The share of pension funds in the resources of venture capital funds rose to approximately 50% of the funds' money. Other large investors who invest in venture capital funds are corporate investors, whose investments account for approximately 30% of the money invested in venture capital; high net-worth individuals, whose investments account for approximately 10% of the investments; and not-for-profit organizations, such as university funds which receive many endowments, whose investments also constitute approximately 10% of the money raised by funds.
In the 1980s, due to the multitude of venture capital funds established and the vast amounts of money they raised, the returns on their investments declined. The surplus money raised the investment prices, which in turn reduced the IRR. This phenomenon slowed the pace of investments funneled to venture capital funds and reduced their volumes. The returns achieved by venture capital funds declined dramatically, not necessarily because of a decline in the returns on the stock exchange, but rather due to the excessive amount of investments made in limited areas of the high tech world (for instance, an absurd investment in an unprecedented number of companies manufacturing computer hard disks) and due to the establishment of new funds led by managers who had no relevant experience in the field and hence were bidding up the prices of private firms, causing returns to decline. For instance, the average annual return by funds rose in 1982 to 32% and declined in the following decade to a low of approximately 8%.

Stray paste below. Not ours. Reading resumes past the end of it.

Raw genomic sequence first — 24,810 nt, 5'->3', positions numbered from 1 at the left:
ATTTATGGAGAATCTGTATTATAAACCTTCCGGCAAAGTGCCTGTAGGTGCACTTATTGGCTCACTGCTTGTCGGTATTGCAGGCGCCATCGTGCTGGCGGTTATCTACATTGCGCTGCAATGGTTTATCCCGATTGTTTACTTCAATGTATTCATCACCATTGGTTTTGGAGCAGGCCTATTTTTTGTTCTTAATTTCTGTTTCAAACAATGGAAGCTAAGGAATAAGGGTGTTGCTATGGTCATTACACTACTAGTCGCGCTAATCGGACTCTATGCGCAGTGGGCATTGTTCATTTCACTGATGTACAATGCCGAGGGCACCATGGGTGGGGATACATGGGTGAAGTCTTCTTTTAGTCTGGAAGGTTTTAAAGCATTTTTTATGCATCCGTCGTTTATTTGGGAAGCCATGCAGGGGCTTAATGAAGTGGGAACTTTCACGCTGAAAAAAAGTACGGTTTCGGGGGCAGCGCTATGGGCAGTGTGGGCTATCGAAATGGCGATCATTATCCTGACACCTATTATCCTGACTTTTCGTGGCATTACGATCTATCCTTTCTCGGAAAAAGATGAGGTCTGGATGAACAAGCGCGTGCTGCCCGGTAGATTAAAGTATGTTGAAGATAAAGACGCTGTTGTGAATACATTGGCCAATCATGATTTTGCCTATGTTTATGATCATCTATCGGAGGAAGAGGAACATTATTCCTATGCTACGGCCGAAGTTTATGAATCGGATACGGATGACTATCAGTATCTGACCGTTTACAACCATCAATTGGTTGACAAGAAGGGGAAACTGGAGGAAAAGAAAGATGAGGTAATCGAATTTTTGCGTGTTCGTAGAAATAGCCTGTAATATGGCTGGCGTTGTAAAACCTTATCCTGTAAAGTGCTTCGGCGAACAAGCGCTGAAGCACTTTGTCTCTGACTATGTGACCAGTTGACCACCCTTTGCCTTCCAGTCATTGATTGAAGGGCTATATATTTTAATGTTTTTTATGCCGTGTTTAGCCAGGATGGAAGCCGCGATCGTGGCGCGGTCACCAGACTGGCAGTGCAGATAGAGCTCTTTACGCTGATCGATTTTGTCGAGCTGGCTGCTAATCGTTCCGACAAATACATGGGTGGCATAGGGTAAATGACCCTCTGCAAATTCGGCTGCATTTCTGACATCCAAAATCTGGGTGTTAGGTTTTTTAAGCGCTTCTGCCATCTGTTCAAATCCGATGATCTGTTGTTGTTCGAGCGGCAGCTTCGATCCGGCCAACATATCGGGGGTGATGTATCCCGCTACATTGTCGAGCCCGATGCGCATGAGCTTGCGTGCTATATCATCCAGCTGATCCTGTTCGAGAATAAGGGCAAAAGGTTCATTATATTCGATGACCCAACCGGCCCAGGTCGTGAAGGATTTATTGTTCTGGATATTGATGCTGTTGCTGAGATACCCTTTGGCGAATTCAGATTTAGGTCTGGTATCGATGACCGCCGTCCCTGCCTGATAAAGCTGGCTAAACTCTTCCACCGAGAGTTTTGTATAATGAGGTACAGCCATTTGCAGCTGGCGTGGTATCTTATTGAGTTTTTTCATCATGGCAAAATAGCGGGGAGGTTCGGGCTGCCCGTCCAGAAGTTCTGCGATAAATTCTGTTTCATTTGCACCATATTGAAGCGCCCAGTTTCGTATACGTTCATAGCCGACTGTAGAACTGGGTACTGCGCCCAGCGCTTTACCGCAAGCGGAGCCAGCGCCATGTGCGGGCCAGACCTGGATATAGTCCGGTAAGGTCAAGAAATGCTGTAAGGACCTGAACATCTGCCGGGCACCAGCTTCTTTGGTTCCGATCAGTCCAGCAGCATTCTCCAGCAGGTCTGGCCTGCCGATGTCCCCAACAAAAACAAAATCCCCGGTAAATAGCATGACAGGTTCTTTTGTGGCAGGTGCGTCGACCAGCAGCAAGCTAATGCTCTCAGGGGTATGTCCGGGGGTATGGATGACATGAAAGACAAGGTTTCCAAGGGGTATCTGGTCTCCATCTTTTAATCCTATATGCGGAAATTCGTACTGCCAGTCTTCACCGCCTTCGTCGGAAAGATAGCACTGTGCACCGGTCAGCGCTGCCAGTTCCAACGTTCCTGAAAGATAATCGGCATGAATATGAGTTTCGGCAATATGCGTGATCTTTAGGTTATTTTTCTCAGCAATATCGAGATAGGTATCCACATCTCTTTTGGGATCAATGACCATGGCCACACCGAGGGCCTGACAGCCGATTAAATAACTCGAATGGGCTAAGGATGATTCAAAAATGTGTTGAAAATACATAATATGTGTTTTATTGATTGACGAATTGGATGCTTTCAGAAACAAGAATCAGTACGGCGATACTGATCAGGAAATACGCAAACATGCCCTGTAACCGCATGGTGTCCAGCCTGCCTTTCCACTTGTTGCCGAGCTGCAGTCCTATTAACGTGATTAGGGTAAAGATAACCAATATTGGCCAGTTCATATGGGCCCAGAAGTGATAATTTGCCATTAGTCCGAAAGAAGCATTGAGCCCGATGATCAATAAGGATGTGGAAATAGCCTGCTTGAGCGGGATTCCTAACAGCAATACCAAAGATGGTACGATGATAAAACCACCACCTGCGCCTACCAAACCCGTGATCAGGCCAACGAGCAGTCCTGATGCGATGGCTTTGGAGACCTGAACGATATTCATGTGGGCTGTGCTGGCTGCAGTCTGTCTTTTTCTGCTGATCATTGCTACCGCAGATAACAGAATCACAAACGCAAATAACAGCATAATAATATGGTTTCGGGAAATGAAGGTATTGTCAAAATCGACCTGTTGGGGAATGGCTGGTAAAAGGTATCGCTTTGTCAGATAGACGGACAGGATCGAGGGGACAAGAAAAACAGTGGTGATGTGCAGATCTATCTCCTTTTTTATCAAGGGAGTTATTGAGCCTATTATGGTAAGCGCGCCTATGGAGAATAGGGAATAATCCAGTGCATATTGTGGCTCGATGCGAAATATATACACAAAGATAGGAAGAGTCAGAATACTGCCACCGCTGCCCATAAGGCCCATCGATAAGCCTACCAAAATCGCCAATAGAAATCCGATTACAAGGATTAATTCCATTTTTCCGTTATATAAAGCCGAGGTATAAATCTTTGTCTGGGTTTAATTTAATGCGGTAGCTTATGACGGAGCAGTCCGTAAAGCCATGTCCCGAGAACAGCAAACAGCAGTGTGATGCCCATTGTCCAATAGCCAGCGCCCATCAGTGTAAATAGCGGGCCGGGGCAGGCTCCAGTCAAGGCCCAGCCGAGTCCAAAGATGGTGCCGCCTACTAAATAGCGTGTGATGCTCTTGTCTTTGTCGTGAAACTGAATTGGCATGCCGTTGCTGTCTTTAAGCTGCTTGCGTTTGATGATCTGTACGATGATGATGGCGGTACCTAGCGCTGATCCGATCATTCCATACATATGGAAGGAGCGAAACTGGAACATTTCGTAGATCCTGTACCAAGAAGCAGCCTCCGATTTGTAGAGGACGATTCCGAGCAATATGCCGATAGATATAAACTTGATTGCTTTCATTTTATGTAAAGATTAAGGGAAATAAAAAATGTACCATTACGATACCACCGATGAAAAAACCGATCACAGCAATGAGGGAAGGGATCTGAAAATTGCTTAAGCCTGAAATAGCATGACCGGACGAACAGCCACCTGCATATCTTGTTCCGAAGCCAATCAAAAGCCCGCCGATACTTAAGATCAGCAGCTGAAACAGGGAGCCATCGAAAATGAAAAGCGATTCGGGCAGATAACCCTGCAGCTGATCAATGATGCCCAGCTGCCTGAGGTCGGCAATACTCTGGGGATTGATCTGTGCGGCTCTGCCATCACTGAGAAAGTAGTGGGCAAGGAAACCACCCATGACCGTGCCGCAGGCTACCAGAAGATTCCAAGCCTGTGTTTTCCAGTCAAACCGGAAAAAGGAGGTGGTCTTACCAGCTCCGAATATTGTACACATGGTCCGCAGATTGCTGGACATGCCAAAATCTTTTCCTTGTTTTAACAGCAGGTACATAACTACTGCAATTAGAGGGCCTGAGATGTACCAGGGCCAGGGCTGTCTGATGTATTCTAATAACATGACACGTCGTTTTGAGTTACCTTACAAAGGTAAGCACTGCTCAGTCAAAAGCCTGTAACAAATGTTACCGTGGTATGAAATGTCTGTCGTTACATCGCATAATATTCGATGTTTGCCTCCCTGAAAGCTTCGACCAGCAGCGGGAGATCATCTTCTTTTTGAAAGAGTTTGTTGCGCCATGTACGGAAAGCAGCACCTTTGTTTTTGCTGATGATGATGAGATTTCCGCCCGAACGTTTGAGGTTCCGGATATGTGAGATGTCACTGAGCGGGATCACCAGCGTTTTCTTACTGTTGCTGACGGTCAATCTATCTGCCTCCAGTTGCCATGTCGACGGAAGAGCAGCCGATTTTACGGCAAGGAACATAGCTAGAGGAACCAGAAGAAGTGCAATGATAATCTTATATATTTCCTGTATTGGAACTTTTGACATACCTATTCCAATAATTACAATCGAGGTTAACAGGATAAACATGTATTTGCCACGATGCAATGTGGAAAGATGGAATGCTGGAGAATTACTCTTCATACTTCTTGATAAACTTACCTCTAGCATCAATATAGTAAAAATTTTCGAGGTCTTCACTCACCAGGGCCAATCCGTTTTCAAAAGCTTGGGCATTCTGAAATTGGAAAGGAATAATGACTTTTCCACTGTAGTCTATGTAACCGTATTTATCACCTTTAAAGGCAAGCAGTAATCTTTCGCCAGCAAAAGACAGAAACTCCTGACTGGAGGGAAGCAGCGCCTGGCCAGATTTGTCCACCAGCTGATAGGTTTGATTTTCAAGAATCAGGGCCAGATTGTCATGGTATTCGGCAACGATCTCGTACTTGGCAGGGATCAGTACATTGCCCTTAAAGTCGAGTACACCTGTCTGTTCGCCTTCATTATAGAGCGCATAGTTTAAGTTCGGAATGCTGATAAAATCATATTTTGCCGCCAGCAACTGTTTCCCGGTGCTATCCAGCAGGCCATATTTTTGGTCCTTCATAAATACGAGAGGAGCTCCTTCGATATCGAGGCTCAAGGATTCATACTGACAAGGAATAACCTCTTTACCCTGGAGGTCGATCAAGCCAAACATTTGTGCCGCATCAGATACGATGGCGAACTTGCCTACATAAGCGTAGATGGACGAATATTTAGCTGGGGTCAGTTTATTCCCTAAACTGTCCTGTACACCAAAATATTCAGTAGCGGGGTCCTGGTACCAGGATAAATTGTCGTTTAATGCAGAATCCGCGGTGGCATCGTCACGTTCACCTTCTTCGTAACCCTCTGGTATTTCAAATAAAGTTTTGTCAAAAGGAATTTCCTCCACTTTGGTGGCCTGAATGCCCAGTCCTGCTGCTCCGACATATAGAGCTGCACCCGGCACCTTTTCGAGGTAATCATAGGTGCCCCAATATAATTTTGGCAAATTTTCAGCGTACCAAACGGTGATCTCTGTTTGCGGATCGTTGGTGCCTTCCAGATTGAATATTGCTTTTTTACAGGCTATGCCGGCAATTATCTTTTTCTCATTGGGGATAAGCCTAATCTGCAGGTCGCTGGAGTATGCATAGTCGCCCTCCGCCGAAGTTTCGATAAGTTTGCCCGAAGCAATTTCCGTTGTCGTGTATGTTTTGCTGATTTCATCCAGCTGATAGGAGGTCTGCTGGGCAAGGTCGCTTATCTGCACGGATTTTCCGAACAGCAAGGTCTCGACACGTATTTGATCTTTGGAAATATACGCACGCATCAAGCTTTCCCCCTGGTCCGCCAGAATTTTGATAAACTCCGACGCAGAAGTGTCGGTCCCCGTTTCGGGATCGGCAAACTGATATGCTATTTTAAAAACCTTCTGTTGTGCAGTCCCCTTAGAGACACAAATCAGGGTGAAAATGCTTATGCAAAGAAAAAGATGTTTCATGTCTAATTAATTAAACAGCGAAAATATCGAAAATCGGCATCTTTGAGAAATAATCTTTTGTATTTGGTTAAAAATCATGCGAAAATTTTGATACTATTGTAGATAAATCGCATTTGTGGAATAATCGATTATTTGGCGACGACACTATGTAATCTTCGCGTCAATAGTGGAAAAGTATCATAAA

The 1990s until the 2000 Crisis
As a result of the deceleration in the pace of investments in the late 1980s, together with the eruption of the communications and Internet revolution, the returns started rising again, and funds were once again raising ever-increasing amounts of money. The huge prosperity of the stock market in the 1990s also contributed to an unprecedented infusion of money into private investments in startups. In the first three quarters during the year 2001 alone, venture capital funds raised more than $50 billion, a process which came to a near standstill in the fourth quarter of 2001 (see the section on the venture capital industry at the dawn of the third millennium for a discussion of the venture capital industry today).
The venture capital industry of the 1990s was characterized by changing trends which reflected changes in the expected returns in various fields. For instance, B2C (Business to Consumers) companies, which flourished in 1999 and in early 2000, receive almost no financing at all from venture capital funds following a significant decline in returns expectations in the area. On the other hand, investments in biotechnology became more fashionable from 2000.
Additional characteristics of the venture capital industry in the late 1990s were:
The crisis which befell the capital markets in the fall of the year 2000 has many implications on the industry. These implications are discussed below.